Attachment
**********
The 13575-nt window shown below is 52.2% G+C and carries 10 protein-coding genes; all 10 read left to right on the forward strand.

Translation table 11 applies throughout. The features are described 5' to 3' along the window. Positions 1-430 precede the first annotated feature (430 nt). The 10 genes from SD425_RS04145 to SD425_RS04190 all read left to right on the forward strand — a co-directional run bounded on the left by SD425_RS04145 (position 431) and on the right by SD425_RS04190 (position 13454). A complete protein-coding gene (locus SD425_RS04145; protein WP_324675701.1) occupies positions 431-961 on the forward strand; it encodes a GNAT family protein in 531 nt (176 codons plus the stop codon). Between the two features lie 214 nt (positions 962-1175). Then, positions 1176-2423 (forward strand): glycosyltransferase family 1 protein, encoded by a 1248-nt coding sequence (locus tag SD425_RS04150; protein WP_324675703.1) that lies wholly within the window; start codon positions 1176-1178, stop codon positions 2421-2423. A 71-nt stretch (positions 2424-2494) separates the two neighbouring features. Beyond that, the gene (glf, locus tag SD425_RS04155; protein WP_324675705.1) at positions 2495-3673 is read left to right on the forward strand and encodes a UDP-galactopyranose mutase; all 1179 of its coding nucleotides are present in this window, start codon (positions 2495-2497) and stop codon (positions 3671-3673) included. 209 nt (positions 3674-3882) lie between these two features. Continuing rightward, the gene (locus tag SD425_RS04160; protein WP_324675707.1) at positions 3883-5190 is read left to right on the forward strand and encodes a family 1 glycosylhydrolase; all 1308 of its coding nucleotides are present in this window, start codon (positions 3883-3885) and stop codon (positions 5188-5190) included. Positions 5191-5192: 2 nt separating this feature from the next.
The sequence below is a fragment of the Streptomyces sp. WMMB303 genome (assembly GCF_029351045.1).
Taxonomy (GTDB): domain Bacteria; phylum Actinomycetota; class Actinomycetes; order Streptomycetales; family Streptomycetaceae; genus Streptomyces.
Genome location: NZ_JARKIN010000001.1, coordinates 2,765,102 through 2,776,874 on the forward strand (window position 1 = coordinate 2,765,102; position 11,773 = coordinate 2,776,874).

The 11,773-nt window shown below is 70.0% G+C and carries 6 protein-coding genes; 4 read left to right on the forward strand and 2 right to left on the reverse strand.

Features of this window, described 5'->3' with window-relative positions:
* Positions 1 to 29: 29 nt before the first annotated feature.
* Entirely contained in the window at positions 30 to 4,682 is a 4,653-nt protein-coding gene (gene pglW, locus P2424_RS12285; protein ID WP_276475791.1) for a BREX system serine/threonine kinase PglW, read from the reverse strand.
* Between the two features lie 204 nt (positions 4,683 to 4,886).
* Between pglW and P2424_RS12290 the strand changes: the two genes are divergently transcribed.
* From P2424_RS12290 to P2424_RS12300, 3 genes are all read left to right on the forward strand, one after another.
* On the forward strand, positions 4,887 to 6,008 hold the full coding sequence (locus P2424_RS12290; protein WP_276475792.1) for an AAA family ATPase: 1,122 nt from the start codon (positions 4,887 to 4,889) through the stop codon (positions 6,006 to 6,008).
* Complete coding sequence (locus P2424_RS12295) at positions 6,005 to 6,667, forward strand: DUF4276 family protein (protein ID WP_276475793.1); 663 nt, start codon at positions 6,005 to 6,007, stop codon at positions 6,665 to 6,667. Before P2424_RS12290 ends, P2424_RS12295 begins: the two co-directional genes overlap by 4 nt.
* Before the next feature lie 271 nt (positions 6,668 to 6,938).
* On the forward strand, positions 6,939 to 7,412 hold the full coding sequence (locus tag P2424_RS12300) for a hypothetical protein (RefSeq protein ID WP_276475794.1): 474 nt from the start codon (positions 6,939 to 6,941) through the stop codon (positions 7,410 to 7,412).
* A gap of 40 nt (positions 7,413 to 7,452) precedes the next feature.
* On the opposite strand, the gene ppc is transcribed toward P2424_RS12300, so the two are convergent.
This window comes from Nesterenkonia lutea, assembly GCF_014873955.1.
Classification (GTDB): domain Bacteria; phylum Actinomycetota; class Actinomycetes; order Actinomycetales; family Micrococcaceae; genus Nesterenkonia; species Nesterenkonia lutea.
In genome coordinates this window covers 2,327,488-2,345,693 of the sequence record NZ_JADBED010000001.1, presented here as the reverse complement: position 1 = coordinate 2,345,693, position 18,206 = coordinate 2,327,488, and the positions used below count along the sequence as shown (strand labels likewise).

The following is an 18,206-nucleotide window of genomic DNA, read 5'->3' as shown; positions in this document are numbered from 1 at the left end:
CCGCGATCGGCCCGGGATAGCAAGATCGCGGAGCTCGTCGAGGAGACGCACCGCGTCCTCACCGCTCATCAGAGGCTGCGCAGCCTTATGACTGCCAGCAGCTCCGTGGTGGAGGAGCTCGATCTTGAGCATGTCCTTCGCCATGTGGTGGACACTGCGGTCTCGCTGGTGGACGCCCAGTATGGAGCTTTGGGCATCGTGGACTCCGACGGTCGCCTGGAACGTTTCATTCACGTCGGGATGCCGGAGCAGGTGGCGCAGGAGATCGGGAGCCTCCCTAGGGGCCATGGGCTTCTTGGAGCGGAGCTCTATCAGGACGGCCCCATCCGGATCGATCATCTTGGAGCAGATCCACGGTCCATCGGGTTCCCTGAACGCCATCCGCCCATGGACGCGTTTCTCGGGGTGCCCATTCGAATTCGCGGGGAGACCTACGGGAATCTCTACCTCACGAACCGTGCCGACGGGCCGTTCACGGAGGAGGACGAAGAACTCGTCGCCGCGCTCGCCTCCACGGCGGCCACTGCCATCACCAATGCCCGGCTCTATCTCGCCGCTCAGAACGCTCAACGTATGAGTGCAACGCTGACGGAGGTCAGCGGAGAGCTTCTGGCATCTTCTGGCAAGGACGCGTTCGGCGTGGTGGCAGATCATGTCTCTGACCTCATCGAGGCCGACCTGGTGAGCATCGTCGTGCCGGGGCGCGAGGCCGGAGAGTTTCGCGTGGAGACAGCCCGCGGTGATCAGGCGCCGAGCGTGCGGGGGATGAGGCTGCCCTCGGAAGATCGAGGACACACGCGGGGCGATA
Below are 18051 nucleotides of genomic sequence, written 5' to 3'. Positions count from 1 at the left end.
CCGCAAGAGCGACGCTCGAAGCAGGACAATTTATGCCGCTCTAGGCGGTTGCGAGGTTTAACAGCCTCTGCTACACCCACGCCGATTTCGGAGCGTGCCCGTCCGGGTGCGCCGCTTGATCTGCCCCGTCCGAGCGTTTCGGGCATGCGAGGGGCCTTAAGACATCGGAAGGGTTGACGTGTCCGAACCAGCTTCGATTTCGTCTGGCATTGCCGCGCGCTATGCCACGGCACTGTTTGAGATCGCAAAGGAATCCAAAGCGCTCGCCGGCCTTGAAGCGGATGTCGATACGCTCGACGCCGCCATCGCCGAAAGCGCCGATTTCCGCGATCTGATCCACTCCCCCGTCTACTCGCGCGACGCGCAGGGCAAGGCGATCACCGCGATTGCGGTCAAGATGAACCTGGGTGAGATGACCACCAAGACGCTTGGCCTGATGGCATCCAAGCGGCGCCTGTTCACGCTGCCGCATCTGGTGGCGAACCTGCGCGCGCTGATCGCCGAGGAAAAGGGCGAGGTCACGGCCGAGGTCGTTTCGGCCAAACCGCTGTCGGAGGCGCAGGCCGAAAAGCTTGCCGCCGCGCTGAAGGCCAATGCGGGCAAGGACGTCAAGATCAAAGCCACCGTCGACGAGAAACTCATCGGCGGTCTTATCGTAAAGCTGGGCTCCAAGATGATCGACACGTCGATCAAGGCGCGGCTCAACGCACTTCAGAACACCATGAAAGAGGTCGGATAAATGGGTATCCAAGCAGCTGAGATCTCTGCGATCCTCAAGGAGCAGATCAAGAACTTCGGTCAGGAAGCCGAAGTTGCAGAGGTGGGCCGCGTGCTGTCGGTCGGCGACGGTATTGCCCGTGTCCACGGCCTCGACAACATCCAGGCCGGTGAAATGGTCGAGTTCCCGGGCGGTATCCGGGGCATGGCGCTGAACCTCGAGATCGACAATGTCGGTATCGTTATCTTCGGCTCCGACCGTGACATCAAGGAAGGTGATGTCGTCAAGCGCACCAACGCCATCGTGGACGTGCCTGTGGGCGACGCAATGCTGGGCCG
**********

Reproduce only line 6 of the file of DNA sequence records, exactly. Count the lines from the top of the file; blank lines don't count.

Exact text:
The 11,773-nt window shown below is 70.0% G+C and carries 6 protein-coding genes; 4 read left to right on the forward strand and 2 right to left on the reverse strand.